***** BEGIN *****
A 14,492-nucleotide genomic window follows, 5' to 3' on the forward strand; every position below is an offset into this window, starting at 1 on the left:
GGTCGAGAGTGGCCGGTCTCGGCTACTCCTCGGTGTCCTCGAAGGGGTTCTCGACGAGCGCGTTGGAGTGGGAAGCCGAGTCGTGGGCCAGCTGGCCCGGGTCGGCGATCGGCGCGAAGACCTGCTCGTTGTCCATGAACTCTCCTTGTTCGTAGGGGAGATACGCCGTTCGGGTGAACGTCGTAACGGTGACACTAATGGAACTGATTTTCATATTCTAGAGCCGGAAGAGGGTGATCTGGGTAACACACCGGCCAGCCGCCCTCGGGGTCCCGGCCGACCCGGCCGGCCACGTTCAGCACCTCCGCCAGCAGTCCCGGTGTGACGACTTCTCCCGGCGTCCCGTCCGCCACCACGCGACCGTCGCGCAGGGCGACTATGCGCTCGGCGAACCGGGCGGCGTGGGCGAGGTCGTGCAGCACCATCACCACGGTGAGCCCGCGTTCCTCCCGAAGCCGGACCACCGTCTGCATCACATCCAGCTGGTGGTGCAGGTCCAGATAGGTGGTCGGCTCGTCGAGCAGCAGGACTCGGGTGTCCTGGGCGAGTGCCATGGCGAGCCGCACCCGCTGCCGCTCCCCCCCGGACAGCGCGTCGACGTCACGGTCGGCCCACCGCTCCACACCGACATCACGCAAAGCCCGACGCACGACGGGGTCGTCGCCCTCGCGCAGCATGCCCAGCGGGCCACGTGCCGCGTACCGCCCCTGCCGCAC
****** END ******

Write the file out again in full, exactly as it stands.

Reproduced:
A 14,492-nucleotide genomic window follows, 5' to 3' on the forward strand; every position below is an offset into this window, starting at 1 on the left:
GGTCGAGAGTGGCCGGTCTCGGCTACTCCTCGGTGTCCTCGAAGGGGTTCTCGACGAGCGCGTTGGAGTGGGAAGCCGAGTCGTGGGCCAGCTGGCCCGGGTCGGCGATCGGCGCGAAGACCTGCTCGTTGTCCATGAACTCTCCTTGTTCGTAGGGGAGATACGCCGTTCGGGTGAACGTCGTAACGGTGACACTAATGGAACTGATTTTCATATTCTAGAGCCGGAAGAGGGTGATCTGGGTAACACACCGGCCAGCCGCCCTCGGGGTCCCGGCCGACCCGGCCGGCCACGTTCAGCACCTCCGCCAGCAGTCCCGGTGTGACGACTTCTCCCGGCGTCCCGTCCGCCACCACGCGACCGTCGCGCAGGGCGACTATGCGCTCGGCGAACCGGGCGGCGTGGGCGAGGTCGTGCAGCACCATCACCACGGTGAGCCCGCGTTCCTCCCGAAGCCGGACCACCGTCTGCATCACATCCAGCTGGTGGTGCAGGTCCAGATAGGTGGTCGGCTCGTCGAGCAGCAGGACTCGGGTGTCCTGGGCGAGTGCCATGGCGAGCCGCACCCGCTGCCGCTCCCCCCCGGACAGCGCGTCGACGTCACGGTCGGCCCACCGCTCCACACCGACATCACGCAAAGCCCGACGCACGACGGGGTCGTCGCCCTCGCGCAGCATGCCCAGCGGGCCACGTGCCGCGTACCGCCCCTGCCGCAC